It was mid-May and kids were ready for summer even though the end of school was still a month away. Juniors and seniors had final exams or projects in most classes, but a nearly empty library made it seem like they’d already happened and everyone had passed with flying colors. The mild weather could be blamed for some kids lack of interest in school, but in 1969, there was enough happening that exams and final projects just didn’t seem important.
Martin Luther King Jr. had been killed the year before, and the peaceful movement he’d started in order to work toward racial equality had grown angry and was turning into something that was anything but peaceful. One group that seemed to have taken advantage of the empty space left by King called themselves the Black Panthers. Some newspaper articles made them seem like a political party, and one of their members even tried to run for president, but other articles described the members as militant and violent.
On TV the previous summer, we’d watched athletes from around the world compete in the summer Olympics in Mexico. We saw two African-American athletes receive their gold and bronze medals, and then as The Star-Spangled Banner played, they raised their fists in a salute that had become a symbol of the Black Power movement.
Forestville was a small town, and other than the anti-war demonstration I’d unleashed on our main street a year earlier, news didn’t really happen in our little town. We just read about it in the paper or turned on the TV to watch it happening in other places. But still, it was getting harder to know who to trust, and people who used to greet strangers with a smile and a handshake were crossing to the other side of the street to avoid people who they’d decided were not like them.
The war in Vietnam had gotten progressively worse. Our country continued to send young men to Vietnam, just boys really, and more and more we saw them return in flag draped coffins. To try to destroy an enemy that was able to kill our soldiers and then simply fade into the surrounding villages and jungles, our planes carpet bombed, dropped fiery napalm, and sprayed chemicals to kill vegetation, making it harder to hide. All the while, people back home tried to figure out how farmers and villagers in some far away country could be our enemies. There were peaceful protests, but often those protests turned violent as people realized that taking over a building or starting things on fire got them more attention than waving a two-fingered peace sign in the air.
Not that a high school kid spends too much time thinking about politics, but the presidential election of 1968 had gotten everyone’s attention. A young Senator from New York, Robert Kennedy, seemed likely to win the Democratic nomination and continue on to win the election, bringing his energy and new ideas with him. He was talking about equality, social justice, and some were saying, a peaceful end to the war. But that ended in June of 1968, when he was assassinated. Richard Nixon went on to become president and many of the changes we were hoping for never happened. The war just seemed to get worse.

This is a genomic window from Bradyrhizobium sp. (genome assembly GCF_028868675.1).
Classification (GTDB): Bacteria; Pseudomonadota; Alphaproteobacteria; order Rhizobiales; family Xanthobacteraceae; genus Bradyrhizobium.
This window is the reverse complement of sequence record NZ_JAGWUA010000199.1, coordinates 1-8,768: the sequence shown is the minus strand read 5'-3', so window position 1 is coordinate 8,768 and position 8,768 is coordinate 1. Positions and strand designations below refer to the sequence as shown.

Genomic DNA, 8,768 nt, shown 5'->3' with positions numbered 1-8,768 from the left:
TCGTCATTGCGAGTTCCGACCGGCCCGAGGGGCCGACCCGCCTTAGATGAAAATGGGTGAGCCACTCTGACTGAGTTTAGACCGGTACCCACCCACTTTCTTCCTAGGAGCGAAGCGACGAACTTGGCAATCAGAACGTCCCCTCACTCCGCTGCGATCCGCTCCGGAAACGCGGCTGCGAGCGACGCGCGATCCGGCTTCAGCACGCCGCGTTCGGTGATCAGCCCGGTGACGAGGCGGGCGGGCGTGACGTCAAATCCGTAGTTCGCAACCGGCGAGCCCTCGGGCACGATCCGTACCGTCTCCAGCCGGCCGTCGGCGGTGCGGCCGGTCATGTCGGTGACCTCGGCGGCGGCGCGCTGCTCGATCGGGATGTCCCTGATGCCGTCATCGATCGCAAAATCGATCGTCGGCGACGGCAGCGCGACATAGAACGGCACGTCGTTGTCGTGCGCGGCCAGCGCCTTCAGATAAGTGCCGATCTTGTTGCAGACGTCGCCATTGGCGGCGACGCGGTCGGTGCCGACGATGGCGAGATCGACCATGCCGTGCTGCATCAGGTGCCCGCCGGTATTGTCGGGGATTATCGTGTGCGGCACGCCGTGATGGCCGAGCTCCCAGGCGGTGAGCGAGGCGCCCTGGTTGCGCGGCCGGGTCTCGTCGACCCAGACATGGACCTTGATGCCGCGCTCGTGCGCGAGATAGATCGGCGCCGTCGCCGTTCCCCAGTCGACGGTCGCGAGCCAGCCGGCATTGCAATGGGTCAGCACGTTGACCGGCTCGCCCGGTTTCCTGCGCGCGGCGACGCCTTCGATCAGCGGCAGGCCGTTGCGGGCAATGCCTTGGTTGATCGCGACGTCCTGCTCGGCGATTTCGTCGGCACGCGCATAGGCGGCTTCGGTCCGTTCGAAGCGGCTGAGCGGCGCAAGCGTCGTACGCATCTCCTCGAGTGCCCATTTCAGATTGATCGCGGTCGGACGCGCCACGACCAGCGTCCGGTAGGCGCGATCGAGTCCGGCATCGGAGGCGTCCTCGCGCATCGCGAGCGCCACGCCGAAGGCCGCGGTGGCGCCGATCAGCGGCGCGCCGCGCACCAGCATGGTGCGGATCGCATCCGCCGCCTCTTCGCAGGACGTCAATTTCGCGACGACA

And with the war, came the draft. Draft was a word that had snuck its way into our vocabulary over the last few
years. It wasn’t like we’d learned it in English class or looked it up in a dictionary. One day it was just in our mouths, like it had always been there. Draft.
What it meant was that boys were getting called up to fight in the war. My father was in the army already. He’d made a career out of it. He spent most of his time on a base working on engines, keeping planes flying and trucks moving. When he went to Vietnam, I worried about him, missed him, wished every day that he could come home. Even though he wasn’t out doing the fighting, he was still in danger while he was over there, but the difference was that he’d signed up for the job. He had made that decision for himself.
The draft was different. The draft was plucking boys up like an unlucky lottery ticket. They might have had plans to be a doctor, or a scientist, or a teacher, or a father, and then, just like that, they were a soldier. They weren’t taking high school age boys, but the juniors and seniors at El Molino were certainly thinking about what they were headed for, because at age 18 you had to register, and then when your number came up, you went. And lots of the kids at school had older brothers. Some had already gone, and some hadn’t come back.
The one bright spot in all this bad news had our attention focused over two-hundred thousand miles away. While people argued about politics, struggled for equality, and tried to find an end to war, three men would soon leave behind Earth and all its problems entirely. Neil Armstrong, Buzz Aldrin, and Michael Collins were preparing to travel to the Moon. We’d sent astronauts into space before, but this time would be different. This time, they’d actually be landing on the Moon and walking on its surface.
That’s the world we were living in in 1969. We went to our classes, we talked with friends, and made plans for the weekend. But all the while, it seemed like there were clouds hanging over us. Emmie’s letter, the prospect of a cross-country trip, and a three-day concert helped push them away for a little while.
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